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NASCAR Race Weekend Central

Mirror Driving: Making Sense of “Major” Changes in 2010

Welcome to Mirror Driving. On select Wednesdays during the offseason, your favorite columnists sit down and give their opinion about the latest NASCAR news and rumors. Love us or hate us, make a comment below and tell us how you feel about what we’ve said!

This Week’s Participants:
Beth Lunkenheimer (Frontstretch Truck Series Reporter)
Phil Allaway (Tuesdays/Talking NASCAR TV & Frontstretch Newsletter)
Jeff Meyer (Wednesdays/Top 10 & Thursdays/Voices From The Heartland)
Amy Henderson (Fridays/Holding A Pretty Wheel)
Kurt Allen Smith (Fridays/Happy Hour)

NASCAR announced several changes this offseason, including an eventual change from a rear wing to a blade spoiler and new rules at restrictor-plate tracks that allow bump drafting in all zones. Did NASCAR make the best, and safest, changes they could to improve the racing, or should they have stayed at the drawing board and come up with something else?

Kurt: I say the bump-drafting leniency lasts exactly one Talladega race. But I’m glad the wing is gone. It was ugly – it looked like it was slapped on just before the race.
Jeff: They did what was right. They are starting to rectify all the stupid things they shouldn’t have messed with in the first place.
Beth: I don’t really care about the rule about bump drafting because it was happening already.
Phil: I think these rules are good… but I approach Daytona with trepidation.
Amy: The changes were OK, and it was nice to see NASCAR toss the fans a bone, but there were way bigger and better things they could have done, like dump the Top-35 rule and make these guys qualify on speed.
Kurt: I 100% agree, Amy. These are small things that aren’t going to make a big difference. They had the guts to implement the Chase – now have the guts to get rid of it.
Jeff: They are not yet ready to admit the Chase is a joke, but they will eventually. And they did not just “toss a bone,” Amy. The plate change means nothing.
Phil: I’d agree with dropping the Top-35 rule – I’ve railed against that multiple times in the past. But I was telling Matt Taliaferro on Twitter that I don’t think the 63/64″ plate will see the Daytona 500 before its replaced.
Amy: The spoiler’s effect on the racing remains to be seen. The spoiler was a huge factor on the aero push of the old car, and if it causes that, the racing will be no better.
Phil: Didn’t the wing make the aero push worse?
Kurt: From what I’ve heard, the handling of the car isn’t much different. But someone said they didn’t find any evidence that the wing helped Newman’s car get airborne at ‘Dega. Uhhh… why do they put wings on planes?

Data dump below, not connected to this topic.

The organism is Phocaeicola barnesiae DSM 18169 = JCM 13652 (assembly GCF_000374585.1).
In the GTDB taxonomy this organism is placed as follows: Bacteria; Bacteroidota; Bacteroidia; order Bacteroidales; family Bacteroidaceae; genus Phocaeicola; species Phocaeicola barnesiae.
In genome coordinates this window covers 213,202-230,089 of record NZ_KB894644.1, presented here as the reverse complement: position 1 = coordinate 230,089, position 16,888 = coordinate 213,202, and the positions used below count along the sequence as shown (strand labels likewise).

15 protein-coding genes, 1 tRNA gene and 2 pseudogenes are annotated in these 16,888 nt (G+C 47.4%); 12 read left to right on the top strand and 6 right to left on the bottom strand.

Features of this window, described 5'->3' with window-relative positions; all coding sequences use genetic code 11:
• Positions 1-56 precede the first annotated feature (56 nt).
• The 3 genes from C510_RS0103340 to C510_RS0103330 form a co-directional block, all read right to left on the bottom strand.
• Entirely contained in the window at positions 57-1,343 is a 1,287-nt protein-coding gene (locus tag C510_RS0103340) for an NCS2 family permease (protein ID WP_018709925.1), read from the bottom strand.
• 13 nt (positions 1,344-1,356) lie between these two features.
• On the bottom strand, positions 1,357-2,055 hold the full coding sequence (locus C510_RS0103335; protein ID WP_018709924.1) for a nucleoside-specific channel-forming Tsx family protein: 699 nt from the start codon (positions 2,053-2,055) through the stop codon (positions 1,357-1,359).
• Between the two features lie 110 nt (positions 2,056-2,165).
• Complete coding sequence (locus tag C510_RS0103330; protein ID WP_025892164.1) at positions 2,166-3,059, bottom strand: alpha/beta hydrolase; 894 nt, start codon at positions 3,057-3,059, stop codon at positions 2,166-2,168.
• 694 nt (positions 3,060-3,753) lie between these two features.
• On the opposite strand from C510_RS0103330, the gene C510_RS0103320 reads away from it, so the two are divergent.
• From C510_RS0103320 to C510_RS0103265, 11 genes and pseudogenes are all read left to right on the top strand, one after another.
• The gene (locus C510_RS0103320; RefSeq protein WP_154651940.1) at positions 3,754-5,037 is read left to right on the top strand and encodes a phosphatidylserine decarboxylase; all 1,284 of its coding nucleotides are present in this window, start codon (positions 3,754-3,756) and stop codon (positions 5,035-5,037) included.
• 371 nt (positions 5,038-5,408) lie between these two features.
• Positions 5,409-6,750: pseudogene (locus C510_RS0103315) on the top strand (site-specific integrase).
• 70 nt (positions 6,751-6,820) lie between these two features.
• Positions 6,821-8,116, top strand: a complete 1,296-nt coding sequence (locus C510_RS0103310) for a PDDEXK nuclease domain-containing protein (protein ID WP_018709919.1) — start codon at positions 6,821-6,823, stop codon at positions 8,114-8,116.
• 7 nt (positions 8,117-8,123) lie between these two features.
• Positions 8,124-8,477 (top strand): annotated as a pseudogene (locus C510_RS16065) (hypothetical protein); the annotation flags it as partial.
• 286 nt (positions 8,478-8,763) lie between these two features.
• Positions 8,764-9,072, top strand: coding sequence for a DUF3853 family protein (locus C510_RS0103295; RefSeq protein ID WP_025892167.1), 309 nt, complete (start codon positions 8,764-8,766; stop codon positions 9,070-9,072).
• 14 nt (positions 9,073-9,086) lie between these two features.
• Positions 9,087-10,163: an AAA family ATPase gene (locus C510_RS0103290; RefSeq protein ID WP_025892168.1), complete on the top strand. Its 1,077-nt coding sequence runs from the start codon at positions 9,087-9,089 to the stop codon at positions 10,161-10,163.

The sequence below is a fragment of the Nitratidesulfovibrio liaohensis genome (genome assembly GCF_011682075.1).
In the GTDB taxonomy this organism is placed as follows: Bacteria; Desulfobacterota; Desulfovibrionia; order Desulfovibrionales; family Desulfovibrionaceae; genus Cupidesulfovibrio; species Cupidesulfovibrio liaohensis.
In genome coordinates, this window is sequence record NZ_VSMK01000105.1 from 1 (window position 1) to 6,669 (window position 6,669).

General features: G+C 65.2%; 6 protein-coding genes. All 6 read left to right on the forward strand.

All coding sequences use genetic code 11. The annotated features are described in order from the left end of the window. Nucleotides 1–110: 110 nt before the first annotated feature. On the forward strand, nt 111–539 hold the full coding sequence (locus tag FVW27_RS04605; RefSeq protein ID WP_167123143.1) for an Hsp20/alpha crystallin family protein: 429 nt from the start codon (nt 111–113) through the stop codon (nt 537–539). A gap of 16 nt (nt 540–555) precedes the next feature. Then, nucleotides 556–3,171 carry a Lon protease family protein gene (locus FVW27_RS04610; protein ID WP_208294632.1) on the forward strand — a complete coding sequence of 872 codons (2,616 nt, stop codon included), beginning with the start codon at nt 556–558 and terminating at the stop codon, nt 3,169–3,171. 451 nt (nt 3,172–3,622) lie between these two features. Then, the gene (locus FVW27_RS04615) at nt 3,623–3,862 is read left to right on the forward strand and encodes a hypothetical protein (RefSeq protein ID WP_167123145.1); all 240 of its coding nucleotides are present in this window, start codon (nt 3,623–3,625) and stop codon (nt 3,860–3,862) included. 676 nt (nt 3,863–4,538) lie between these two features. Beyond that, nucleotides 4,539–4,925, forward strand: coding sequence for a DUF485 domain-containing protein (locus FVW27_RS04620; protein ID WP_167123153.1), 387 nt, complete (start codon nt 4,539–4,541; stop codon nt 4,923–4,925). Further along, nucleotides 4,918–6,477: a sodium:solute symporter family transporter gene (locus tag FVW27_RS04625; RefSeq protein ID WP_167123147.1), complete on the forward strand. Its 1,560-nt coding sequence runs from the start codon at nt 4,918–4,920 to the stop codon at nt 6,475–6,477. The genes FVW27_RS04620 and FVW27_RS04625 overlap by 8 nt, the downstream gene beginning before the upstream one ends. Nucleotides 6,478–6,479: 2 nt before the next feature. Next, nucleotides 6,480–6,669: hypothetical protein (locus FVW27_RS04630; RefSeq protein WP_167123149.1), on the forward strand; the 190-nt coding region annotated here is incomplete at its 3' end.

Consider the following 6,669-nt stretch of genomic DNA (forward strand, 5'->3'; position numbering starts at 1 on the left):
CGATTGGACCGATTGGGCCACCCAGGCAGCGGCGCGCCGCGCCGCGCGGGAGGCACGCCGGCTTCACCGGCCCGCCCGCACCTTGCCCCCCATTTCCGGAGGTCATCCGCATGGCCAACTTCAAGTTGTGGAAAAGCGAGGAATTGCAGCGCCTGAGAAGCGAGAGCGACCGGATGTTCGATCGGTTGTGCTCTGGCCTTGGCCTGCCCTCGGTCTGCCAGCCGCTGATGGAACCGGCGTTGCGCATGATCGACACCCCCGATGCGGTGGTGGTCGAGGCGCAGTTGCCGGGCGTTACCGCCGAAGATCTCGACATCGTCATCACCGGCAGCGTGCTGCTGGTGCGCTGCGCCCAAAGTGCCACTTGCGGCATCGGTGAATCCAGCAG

Beth: Well from what I’ve heard so far, the drivers have been pretty happy with the spoiler in testing.
Kurt: I think the aero push is more because of the air dam. That, and the angle of the windshield being higher.
Phil: Also, this spoiler is only four inches tall, I think. That’s pretty small.
Amy: I disagree. The old, 6″ blade was too big and gave too much downforce. And another thing… a two-day open test is not adequate, in my opinion.
Kurt: I don’t think the size of the blade was a problem. That was what, 2004 before they lowered the spoiler height? I think a lot of teams had more problems with lower height. But I agree on lifting the testing ban, especially when there’s a change to the car.
Amy: Exactly, and mandate at least three or four tests, on different track types, before racing the spoiler.
Jeff: Maybe the spoiler and the splitter are the package we’ve been looking for.
Phil: They should just go back to the style of spoiler on the old car.
Jeff: NASCAR issuing the spoiler is pure BS!
Kurt: Why Jeff? Does it really matter? It needs to be spec anyway.
Jeff: They don’t want their “wing” company to go out of business. The teams can make it spec if they make the rest of the car spec.
Amy: I have no problem with NASCAR issuing the blade. Who cares who builds it if they’re all supposed to be spec anyway?
Jeff: Because, like with the wing, it is just another way for NASCAR to screw the teams out of money.
Kurt: Well, you could get into a cart before the horse discussion… like maybe NASCAR should just issue the entire car and be done with it.